Over time, it became clear that the best way to lower prices over the long run was in fact to allow producers to set higher prices today. That’s because doing so forces producers to compete with producers rather than retailers. And it forces retailers to compete with retailers rather than with producers. The result being that we end up with both producers and retailers doing a better job of serving the consumer.
The laws designed to restrict price predation also helped not merely to arrest the consolidation of power begun during the Plutocratic era, but to reverse the process. One result was that Americans enjoyed a truly open market for books well into the 1980s, one that delivered well-edited, provocative works priced to fit almost any budget.
So how do we restore our open market for books?
Unfortunately, the antitrust technocrats in our Justice Department are under the thrall of a dangerous ideology.
The intellectual and legal “regime” that guides enforcement of our anti-monopoly laws dates to 1981, when a strange coalition of consumer activists on the left and Chicago School “market fundamentalists” on the right joined to promote a new frame, designed in theory to promote the “welfare” of the “consumer” rather than the well-being of the citizen. The main goal was no longer competition but lower prices.
It’s not that the 1981 changes were entirely wrong; at the time, the United States was suffering from double-digit inflation. But in the three decades since, the government never readjusted this frame, even though we licked inflation long ago, and even though it is now clear that the change helped to clear the way for the most wide-ranging concentration of economic power in our history.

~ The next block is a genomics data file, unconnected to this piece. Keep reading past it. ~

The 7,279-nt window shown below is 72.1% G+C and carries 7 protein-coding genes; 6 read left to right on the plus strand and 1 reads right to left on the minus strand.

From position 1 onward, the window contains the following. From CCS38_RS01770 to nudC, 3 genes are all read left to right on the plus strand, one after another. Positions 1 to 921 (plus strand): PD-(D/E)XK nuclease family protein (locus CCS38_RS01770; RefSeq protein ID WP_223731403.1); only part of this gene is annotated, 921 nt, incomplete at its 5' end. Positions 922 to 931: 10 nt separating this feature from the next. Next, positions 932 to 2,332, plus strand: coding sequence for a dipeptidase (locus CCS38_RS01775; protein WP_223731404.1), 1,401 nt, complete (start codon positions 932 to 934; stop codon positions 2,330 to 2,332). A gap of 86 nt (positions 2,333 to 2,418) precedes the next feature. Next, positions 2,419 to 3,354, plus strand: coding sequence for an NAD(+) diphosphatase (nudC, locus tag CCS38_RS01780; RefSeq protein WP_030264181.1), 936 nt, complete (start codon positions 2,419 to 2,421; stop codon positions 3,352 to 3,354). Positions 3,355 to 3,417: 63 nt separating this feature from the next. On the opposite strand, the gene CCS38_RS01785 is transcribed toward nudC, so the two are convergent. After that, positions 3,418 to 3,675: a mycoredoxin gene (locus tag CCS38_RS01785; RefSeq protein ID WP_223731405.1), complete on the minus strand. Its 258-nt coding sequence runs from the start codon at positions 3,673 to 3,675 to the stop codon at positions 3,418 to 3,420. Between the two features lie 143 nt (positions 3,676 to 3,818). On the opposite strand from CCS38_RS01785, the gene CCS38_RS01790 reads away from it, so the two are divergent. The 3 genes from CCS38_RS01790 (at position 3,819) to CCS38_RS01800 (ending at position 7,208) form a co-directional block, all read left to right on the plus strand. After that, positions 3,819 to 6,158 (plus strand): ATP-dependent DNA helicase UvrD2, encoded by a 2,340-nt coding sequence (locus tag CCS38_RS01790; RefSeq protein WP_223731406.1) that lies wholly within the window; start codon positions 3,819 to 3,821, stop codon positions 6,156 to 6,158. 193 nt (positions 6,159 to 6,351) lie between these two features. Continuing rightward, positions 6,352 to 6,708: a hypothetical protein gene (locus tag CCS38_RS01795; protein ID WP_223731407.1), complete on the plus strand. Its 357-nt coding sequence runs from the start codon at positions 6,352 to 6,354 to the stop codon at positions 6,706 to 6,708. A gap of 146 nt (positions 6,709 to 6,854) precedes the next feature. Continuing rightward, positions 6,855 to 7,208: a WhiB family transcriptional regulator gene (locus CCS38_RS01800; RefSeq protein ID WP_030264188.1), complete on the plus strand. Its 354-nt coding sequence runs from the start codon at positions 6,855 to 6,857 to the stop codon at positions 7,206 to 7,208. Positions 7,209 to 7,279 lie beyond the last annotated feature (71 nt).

We need to re-empower producers to set a minimum price for their goods, just as the book publishers attempted to do with their “Agency” model—the one the DOJ found so objectionable. Doing so would help to prevent Amazon (and other goliath trading companies) from continuing to use its immense and unfair pricing power to bankrupt other retailers, to loot the profits of and capture control over their suppliers, and to manipulate the content of the product itself.
Some of the publishers quickly settled with the Justice Department. But at least one—Penguin—appears ready to continue this fight in court. Doing so will hopefully extend this debate long enough for the American people to relearn how to make a market in America that works for all books, physical and electronic. And indeed enables us to relearn how to remake our other markets as well.